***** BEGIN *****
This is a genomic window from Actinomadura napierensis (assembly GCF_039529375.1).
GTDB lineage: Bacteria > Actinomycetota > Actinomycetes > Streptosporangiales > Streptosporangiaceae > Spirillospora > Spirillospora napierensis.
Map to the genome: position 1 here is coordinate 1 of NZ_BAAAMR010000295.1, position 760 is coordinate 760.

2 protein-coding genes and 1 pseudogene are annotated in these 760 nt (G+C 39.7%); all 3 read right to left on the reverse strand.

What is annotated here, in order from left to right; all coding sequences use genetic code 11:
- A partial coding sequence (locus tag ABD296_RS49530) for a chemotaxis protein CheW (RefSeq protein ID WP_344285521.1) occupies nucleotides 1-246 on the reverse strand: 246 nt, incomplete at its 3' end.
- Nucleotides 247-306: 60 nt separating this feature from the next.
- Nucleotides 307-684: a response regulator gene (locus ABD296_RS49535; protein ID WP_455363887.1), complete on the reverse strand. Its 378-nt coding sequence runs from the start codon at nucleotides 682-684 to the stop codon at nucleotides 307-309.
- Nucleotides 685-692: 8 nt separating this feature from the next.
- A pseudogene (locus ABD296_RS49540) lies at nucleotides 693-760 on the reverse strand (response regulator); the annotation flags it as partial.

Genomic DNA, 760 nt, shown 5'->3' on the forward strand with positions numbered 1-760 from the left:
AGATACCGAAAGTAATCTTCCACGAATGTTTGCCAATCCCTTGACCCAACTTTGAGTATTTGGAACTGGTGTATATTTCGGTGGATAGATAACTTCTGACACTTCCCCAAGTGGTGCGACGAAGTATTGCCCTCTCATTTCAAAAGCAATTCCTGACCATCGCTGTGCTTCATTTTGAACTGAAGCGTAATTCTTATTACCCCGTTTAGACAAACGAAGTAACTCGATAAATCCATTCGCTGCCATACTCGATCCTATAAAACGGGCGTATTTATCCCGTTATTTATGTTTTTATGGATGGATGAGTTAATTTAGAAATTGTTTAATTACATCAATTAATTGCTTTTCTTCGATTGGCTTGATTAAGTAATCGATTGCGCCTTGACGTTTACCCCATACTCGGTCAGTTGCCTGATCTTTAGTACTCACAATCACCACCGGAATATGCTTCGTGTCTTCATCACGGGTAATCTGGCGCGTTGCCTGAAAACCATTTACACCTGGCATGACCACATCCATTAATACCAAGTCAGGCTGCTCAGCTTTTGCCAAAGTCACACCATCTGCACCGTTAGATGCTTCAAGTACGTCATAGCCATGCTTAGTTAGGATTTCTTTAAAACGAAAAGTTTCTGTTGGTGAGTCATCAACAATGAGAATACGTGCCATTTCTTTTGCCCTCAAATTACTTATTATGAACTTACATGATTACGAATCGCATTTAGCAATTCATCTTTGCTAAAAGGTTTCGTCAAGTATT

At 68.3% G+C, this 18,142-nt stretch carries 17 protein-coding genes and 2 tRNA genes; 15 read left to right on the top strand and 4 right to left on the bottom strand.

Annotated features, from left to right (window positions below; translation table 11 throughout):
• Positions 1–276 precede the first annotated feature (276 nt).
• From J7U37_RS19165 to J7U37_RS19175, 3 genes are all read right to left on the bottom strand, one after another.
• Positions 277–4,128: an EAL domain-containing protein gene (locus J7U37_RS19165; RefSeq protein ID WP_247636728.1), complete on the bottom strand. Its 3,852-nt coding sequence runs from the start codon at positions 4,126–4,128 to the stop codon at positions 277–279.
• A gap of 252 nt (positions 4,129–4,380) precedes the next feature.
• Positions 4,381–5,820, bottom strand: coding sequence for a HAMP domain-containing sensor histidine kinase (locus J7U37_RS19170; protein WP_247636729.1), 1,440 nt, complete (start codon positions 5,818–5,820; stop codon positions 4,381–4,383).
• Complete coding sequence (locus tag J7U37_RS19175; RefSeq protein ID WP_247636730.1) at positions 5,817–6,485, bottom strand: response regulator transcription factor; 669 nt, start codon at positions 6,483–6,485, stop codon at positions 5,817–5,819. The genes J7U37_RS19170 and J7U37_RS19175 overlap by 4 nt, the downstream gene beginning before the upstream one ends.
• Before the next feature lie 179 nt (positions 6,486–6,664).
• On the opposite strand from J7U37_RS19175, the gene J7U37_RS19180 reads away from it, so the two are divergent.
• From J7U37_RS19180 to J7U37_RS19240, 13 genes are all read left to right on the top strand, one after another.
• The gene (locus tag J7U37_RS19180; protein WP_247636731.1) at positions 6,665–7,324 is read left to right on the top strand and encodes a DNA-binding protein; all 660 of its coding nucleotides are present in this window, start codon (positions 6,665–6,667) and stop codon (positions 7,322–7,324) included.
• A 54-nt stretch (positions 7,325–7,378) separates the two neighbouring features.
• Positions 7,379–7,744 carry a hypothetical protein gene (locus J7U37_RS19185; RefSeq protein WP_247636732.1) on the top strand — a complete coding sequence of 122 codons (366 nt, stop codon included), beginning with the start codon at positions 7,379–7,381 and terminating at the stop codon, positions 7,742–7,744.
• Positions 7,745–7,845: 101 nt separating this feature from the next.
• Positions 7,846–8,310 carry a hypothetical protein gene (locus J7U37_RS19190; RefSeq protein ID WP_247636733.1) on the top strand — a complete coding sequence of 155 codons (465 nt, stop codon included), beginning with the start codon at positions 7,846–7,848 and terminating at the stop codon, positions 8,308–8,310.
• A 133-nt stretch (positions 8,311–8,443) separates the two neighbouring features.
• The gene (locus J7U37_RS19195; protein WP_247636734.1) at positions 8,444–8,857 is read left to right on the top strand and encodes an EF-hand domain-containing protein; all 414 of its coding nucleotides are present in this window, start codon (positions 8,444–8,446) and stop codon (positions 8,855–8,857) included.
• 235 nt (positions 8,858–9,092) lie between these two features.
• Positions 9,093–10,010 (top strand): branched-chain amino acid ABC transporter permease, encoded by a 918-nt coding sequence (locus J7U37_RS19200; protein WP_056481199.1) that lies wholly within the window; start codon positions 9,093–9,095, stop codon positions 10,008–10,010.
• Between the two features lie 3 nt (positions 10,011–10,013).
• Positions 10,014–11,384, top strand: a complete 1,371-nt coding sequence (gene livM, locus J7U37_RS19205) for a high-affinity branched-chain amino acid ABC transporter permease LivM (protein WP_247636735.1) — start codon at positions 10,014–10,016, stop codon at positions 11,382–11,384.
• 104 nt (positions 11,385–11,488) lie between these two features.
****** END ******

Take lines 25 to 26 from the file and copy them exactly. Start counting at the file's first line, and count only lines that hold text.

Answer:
• A 54-nt stretch (positions 7,325–7,378) separates the two neighbouring features.
• Positions 7,379–7,744 carry a hypothetical protein gene (locus J7U37_RS19185; RefSeq protein WP_247636732.1) on the top strand — a complete coding sequence of 122 codons (366 nt, stop codon included), beginning with the start codon at positions 7,379–7,381 and terminating at the stop codon, positions 7,742–7,744.